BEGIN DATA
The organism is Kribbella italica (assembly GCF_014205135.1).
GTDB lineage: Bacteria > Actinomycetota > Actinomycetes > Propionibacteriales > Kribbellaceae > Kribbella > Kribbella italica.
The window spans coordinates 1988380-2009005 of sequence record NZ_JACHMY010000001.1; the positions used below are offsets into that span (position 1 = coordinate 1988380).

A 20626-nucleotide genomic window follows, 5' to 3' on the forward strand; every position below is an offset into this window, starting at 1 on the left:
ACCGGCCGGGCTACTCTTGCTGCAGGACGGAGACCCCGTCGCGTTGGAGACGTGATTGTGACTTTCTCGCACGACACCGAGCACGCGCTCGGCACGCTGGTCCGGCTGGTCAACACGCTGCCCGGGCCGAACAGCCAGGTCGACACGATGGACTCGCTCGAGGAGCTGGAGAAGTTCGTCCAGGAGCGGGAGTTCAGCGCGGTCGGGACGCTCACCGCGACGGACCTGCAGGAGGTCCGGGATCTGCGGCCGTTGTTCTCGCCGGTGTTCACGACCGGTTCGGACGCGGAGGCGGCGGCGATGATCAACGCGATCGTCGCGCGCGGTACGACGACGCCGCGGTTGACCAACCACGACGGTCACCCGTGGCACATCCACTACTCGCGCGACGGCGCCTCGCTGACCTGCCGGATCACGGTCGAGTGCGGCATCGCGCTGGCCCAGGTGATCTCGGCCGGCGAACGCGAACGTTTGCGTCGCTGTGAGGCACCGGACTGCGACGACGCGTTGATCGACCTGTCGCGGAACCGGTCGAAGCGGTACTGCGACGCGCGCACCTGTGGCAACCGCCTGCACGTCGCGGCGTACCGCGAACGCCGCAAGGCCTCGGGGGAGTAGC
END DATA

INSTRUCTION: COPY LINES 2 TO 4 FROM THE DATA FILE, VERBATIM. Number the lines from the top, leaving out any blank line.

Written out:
GTDB lineage: Bacteria > Actinomycetota > Actinomycetes > Propionibacteriales > Kribbellaceae > Kribbella > Kribbella italica.
The window spans coordinates 1988380-2009005 of sequence record NZ_JACHMY010000001.1; the positions used below are offsets into that span (position 1 = coordinate 1988380).

A 20626-nucleotide genomic window follows, 5' to 3' on the forward strand; every position below is an offset into this window, starting at 1 on the left: